Another year and another NBA trade deadline is in the books.

This season’s holiday didn’t include as many blockbuster deals as last year’s, but it was filled with impactful moves nonetheless.

Some of those included the New York Knicks adding a pair of veteran shooters in Bojan Bogdanovic and Alec Burks, the Phoenix Suns acquiring Royce O’Neal in a three-team trade and the Luka Doncic’s Dallas Mavericks getting some size by adding P.J. Washington from the Charlotte Hornets and Daniel Gafford from the Washington Wizards.

The Philadelphia 76ers didn’t necessarily get a replacement for the injured Joel Embiid, but they did pick up 3-point shooter Buddy Hield. And how about the Milwaukee Bucks adding Patrick Beverley to their backcourt mix, or LeBron James’ Los Angeles Lakers standing pat?

Here are our biggest winners and losers (with a twist) by the numbers.

1. Toronto Raptors

What They Gave: OG Anunoby, Malachi Flynn, Precious Achiuwa, Pascal Siakam, Kira Lewis Jr., Otto Porter Jr., a 2024 first round pick

What They Got: Immanuel Quickley, RJ Barrett, Bruce Brown, Jordan Nwora, Kelly Olynyk, Ochai Agbaji, a 2024 first round picks (via Indiana Pacers), 2024 second round pick (via Detroit Pistons), a conditional 2026 first round pick (via Pacers)

Explanation: For the rest of this exercise, we are limiting our analysis to transactions that took place this week. But we are making an exception for the Raptors because Masai Ujiri and the rest of the front office deserve our eternal respect for how they kickstarted this rebuild.

The Raptors came into this year with a bunch of redundant talent, no floor spacing, and absolutely no real direction. So, what did they do? They executed a sound three-step plan.

First, they traded away OG Anunoby in a move that, as we’ve discussed, could likely go down as a win-now deal for both teams. In that deal, they got a player (Immanuel Quickley) who is more compatible with their franchise cornerstone (Scottie Barnes) and RJ Barrett – another young player who has experienced a resurgence since returning to his place of origin.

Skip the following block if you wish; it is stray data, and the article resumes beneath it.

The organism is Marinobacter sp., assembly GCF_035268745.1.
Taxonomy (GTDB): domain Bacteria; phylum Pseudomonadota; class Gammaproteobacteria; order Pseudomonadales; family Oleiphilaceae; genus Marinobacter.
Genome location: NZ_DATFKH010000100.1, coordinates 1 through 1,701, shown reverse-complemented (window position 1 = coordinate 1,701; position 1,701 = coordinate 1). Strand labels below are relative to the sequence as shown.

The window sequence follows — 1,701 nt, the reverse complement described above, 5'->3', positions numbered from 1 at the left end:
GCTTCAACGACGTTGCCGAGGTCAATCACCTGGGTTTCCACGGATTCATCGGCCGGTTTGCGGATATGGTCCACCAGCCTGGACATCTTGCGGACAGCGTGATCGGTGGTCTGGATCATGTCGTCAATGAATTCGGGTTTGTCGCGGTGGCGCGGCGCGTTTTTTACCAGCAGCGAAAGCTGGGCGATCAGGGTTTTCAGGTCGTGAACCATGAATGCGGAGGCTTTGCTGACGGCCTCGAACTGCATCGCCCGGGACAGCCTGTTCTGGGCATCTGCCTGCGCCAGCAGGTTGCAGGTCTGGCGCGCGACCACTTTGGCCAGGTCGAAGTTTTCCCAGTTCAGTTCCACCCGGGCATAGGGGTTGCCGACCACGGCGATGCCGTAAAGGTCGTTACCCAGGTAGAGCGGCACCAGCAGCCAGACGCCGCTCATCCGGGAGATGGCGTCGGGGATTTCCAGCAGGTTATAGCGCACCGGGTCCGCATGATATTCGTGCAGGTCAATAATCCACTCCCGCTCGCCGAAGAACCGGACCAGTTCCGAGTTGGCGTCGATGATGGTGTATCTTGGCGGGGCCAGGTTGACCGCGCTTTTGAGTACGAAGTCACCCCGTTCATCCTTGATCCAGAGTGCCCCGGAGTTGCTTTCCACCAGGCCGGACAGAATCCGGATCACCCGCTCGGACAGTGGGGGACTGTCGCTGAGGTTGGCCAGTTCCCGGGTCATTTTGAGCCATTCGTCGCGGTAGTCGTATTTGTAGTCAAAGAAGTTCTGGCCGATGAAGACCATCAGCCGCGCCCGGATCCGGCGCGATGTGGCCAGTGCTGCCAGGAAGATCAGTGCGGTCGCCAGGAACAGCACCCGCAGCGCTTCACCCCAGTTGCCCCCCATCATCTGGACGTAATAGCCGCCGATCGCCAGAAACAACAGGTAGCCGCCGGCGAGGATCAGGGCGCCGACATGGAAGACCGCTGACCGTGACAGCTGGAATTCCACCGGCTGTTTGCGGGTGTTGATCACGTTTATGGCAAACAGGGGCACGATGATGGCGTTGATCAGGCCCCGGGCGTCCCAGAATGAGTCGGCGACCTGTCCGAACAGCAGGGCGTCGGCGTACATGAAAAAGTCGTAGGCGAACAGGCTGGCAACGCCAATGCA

Second, they traded away Pascal Siakam (to his ideal destination) for the human swiss army knife of the 2023 NBA Finals (Bruce Brown) and some much-needed draft capital. Brown is young enough to be a part of Toronto’s new core. But he’s also desirable enough to be used as a trade chip if the team chooses to go down that road instead.

And lastly, for the third step, the Raptors traded away some salary filler and a late first round pick to get Kelly Olynyk and Ochai Agbaji. Early Thursday morning, it was reported that the Jazz were looking for a first in return for Olynyk. The Raptors gave that to get him, but they also got Agbaji – a potential “3-and-D” role player who was selected 14th overall in the 2022 NBA Draft.

Toronto also acquired Spencer Dinwiddie from the Brooklyn Nets for Dennis Schroder and Thaddeus Young to reportedly create more cap flexibility for the 2024 offseason. (Schroder is on a multi-year deal and Dinwiddie was waived.)

Now, the Raptors have little to no overlapping skill sets on their roster, more spacing (Quickley, Olynyk), and a young core to build around (Barnes, Quickley, Agbaji, Barrett and Gradey Dick).

The first part of a rebuild is a delicate endeavor, one that can set a franchise back years if handled poorly. With this move, Toronto started off their rebuild on the right note. And for that, they deserve to walk away from this week as winners.

2. Oklahoma City Thunder